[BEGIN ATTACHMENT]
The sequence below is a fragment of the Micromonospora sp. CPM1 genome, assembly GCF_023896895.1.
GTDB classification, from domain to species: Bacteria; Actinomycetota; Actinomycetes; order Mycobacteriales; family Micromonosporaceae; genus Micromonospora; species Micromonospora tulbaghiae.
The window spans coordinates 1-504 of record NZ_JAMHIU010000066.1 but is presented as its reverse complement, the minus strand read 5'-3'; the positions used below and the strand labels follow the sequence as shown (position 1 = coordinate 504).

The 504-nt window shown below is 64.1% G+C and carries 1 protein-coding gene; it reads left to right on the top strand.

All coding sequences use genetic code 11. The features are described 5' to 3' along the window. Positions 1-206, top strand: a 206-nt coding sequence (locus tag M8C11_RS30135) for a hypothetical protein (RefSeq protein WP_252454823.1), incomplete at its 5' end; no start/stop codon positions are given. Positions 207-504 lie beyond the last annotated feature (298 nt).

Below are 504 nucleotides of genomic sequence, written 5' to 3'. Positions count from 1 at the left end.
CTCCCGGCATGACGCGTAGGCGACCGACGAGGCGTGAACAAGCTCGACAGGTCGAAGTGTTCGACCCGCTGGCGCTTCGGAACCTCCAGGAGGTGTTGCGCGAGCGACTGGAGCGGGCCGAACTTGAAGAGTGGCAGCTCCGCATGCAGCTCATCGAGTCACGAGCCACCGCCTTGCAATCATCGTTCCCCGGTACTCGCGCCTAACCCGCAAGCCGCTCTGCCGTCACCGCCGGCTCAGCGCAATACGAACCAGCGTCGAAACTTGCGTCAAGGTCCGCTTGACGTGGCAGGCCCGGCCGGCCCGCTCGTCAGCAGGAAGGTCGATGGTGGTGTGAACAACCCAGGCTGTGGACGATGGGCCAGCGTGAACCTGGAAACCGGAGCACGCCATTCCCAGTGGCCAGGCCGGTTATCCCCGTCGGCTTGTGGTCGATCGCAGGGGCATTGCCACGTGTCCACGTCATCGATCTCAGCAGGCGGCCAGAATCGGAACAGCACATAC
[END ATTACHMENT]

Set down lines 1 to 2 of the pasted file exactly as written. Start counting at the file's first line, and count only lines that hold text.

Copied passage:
The sequence below is a fragment of the Micromonospora sp. CPM1 genome, assembly GCF_023896895.1.
GTDB classification, from domain to species: Bacteria; Actinomycetota; Actinomycetes; order Mycobacteriales; family Micromonosporaceae; genus Micromonospora; species Micromonospora tulbaghiae.